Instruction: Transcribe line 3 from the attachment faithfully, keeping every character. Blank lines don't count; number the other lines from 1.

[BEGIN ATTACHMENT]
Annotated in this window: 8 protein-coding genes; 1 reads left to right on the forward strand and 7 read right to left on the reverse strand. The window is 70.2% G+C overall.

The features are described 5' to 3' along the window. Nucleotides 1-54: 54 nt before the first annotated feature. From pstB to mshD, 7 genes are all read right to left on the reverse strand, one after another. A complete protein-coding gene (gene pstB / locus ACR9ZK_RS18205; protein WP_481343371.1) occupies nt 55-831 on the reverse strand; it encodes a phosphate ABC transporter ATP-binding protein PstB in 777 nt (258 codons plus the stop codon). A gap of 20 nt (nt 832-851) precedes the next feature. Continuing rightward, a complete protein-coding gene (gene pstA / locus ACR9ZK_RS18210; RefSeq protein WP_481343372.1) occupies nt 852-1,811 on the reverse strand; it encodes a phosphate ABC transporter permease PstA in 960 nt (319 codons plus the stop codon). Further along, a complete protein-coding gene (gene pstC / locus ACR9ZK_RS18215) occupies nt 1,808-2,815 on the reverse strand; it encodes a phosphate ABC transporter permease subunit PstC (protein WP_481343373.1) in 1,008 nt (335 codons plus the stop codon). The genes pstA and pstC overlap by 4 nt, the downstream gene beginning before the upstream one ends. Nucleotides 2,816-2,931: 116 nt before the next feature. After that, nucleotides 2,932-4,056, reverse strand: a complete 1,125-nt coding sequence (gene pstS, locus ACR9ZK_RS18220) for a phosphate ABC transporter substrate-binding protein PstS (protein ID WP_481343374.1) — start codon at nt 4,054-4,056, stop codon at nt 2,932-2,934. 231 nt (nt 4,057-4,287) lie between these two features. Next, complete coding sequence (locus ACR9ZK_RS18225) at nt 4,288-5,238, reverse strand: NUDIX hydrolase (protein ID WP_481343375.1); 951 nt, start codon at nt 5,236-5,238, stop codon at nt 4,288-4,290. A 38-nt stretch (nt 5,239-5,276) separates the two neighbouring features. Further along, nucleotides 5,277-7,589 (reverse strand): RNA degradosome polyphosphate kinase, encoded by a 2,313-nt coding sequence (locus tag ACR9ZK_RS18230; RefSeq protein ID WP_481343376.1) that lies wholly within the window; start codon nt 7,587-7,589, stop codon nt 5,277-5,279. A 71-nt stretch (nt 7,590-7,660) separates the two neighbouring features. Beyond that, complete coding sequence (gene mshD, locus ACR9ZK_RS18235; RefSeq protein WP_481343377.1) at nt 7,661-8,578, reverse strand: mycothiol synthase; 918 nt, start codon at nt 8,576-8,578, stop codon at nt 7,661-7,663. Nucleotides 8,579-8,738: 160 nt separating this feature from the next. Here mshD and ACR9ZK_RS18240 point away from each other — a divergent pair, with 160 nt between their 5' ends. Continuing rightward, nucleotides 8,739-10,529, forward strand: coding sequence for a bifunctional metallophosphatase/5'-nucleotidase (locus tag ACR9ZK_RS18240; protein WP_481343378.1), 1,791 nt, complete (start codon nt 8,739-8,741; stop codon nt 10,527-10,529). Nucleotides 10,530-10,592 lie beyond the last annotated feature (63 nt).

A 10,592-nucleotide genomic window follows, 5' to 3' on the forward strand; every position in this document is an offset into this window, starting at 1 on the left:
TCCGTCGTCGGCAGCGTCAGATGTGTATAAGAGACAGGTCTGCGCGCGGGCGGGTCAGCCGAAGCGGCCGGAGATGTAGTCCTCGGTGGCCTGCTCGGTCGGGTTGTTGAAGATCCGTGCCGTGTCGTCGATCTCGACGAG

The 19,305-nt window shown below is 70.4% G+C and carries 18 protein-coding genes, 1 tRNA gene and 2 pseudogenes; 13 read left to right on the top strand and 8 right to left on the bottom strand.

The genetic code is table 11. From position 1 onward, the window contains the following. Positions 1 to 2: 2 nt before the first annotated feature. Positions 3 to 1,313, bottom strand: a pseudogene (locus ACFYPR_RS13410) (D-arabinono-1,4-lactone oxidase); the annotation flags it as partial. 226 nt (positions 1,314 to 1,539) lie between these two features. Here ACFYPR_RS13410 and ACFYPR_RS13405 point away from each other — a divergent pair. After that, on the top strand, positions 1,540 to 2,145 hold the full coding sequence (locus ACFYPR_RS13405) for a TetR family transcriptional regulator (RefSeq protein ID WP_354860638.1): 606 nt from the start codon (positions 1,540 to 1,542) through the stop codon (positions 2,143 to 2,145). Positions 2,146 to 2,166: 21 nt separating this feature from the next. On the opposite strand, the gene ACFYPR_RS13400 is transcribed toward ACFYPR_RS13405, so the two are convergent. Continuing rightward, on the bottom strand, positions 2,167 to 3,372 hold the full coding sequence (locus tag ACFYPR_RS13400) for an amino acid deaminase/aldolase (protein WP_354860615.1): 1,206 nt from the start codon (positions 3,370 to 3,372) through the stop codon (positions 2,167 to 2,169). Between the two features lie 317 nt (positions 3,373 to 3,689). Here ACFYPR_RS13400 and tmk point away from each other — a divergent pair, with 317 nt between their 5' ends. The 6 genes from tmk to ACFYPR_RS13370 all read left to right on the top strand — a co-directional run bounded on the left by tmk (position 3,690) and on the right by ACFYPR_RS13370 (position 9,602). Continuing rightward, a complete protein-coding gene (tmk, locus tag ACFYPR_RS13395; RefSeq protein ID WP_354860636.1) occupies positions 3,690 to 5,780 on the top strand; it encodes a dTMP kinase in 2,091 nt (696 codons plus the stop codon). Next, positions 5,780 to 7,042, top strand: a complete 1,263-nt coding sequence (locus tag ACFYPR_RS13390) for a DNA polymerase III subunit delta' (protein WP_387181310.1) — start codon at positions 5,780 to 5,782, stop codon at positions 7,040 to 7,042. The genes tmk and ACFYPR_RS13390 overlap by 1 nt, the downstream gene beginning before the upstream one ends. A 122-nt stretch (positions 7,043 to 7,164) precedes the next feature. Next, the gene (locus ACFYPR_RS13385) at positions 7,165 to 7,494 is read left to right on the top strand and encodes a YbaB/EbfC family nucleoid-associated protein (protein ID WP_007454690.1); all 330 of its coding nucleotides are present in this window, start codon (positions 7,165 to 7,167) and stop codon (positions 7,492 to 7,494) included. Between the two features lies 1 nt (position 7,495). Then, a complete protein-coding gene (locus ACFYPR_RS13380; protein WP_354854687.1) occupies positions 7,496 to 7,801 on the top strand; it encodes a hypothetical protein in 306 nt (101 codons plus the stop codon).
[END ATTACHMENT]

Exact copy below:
A 10,592-nucleotide genomic window follows, 5' to 3' on the forward strand; every position in this document is an offset into this window, starting at 1 on the left: